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Essays in Positive Economics (Phoenix Books) Paperback – August 15, 1966
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As Friedman argues and most economists agree, "positive economics" is possible only when one removes their values or political ideology from their effort to engage in economic science. I found this essay to be profoundly attractive after spending a bewildering year in graduate level philosophy of science. Friedman countered a longstanding emphasis in professional Economics concerning the importance of realistic assumptions with his view that positive science is to be judged on the basis of the accuracy of predictions. Empirical evidence might support the proposition that realistic assumptions are more likely to yield accurate predictions, but at the end of the day we must use predictions to judge theory. An excellent example is found on the cover of The Economist magazine 02Aug2007. The headline on the cover of the magazine was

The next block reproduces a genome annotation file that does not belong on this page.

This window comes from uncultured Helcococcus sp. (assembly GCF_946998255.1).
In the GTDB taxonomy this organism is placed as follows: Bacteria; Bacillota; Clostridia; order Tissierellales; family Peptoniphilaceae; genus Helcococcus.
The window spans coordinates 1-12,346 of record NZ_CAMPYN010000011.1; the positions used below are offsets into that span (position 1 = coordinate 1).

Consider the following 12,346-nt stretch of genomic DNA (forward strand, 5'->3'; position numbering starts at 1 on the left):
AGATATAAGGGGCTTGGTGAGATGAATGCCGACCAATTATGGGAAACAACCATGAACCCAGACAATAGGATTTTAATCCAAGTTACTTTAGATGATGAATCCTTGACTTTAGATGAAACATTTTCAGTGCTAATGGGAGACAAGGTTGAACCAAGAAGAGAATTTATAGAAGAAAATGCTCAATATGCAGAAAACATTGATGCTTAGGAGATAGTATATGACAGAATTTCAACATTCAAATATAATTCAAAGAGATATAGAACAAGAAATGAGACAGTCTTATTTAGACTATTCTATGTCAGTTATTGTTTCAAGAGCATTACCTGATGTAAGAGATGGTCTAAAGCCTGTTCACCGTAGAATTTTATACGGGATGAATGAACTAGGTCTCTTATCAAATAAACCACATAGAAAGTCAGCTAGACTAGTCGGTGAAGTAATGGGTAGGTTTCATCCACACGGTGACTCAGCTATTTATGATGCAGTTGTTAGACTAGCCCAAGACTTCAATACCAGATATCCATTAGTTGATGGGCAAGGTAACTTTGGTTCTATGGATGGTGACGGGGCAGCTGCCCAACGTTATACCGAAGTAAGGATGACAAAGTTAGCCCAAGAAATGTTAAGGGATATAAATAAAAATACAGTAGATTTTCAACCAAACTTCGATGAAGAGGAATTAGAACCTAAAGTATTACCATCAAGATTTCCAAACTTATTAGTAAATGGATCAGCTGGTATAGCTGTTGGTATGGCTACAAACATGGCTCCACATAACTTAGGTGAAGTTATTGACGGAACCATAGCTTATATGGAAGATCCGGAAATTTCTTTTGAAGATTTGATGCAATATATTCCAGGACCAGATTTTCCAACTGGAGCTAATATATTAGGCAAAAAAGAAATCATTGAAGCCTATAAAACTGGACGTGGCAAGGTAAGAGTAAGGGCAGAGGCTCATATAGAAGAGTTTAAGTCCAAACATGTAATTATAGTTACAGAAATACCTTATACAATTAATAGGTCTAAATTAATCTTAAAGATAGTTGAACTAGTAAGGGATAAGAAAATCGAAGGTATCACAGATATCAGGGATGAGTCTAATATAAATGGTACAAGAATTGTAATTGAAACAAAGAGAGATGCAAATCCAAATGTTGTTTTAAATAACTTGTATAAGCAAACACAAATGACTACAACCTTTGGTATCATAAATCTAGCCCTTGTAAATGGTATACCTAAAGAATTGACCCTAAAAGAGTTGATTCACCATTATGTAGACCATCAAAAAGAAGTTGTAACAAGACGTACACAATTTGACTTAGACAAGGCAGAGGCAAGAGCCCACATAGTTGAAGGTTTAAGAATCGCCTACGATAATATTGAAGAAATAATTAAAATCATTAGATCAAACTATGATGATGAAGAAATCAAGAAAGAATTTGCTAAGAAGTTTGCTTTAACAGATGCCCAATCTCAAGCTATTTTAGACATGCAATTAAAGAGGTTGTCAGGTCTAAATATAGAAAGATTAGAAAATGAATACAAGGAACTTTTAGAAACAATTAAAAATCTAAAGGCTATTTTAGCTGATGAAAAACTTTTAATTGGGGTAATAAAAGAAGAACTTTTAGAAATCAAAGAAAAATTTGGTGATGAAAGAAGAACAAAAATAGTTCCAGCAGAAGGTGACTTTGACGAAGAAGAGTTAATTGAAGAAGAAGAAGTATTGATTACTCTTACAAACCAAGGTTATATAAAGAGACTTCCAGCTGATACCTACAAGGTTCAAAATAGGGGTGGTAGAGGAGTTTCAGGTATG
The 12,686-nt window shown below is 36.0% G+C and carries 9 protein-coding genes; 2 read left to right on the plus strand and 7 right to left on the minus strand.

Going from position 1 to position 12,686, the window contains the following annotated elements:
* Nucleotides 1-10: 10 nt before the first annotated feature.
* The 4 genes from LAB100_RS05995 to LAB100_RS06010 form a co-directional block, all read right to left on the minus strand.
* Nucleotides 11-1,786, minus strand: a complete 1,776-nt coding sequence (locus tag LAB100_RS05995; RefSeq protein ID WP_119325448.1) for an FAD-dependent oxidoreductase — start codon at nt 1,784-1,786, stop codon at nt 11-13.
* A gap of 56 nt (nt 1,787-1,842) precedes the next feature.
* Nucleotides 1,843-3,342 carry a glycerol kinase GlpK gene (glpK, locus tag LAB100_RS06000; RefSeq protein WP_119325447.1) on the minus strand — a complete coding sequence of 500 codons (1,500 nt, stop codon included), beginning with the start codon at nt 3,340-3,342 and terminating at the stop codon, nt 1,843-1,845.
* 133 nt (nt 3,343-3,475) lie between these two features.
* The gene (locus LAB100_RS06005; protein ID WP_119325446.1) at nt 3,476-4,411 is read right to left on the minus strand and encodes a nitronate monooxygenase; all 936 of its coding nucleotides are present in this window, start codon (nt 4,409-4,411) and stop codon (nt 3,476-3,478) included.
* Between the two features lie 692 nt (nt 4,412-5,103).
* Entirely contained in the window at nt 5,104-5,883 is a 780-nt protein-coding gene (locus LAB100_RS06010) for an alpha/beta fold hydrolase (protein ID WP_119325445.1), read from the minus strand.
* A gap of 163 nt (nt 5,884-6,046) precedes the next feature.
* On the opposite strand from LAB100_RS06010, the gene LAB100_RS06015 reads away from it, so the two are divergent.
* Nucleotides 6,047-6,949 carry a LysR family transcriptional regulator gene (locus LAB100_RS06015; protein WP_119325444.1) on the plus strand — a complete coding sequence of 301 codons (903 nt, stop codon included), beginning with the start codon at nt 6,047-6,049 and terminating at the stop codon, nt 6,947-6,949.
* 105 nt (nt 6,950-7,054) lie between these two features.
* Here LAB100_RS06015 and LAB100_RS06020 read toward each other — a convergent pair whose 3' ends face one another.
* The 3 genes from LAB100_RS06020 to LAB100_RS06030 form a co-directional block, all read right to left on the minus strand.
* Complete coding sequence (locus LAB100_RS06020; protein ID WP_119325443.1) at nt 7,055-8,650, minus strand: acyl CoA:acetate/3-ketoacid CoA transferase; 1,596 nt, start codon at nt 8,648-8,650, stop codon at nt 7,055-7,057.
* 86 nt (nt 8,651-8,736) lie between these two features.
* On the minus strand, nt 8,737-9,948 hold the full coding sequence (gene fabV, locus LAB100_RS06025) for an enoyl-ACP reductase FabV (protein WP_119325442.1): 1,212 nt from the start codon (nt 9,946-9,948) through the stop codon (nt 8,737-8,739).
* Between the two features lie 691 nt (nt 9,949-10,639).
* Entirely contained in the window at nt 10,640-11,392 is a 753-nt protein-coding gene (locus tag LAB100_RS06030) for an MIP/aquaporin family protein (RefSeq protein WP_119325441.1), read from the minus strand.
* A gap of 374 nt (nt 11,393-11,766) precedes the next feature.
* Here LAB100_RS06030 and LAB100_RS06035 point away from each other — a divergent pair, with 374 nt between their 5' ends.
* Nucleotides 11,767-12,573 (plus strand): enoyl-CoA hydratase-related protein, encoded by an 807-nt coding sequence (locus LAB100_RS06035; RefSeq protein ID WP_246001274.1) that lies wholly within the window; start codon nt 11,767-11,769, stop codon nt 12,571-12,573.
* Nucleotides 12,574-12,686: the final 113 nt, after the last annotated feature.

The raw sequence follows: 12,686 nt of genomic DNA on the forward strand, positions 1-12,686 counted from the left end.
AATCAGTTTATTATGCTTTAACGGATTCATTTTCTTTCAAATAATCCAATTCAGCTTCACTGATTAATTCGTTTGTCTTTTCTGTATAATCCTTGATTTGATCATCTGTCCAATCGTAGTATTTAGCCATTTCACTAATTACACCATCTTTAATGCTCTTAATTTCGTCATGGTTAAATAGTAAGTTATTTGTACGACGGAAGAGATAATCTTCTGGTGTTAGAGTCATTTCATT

"A good time for a squeeze The benefits of tighter credit"
Whatever economic theory The Economist was using at the time they made that prediction that theory should have been discarded by subsequent events (the collapse of mortgage prices mostly in the US but elsewhere as well) according Friedman's notion of "positive economics."
Based on Friedman's sweeping assertion that science is to be judged by its predictive power I've had endless debates with social scientists who argue that science is to advance understanding -- that prediction alone is too narrow a standard.Read more ›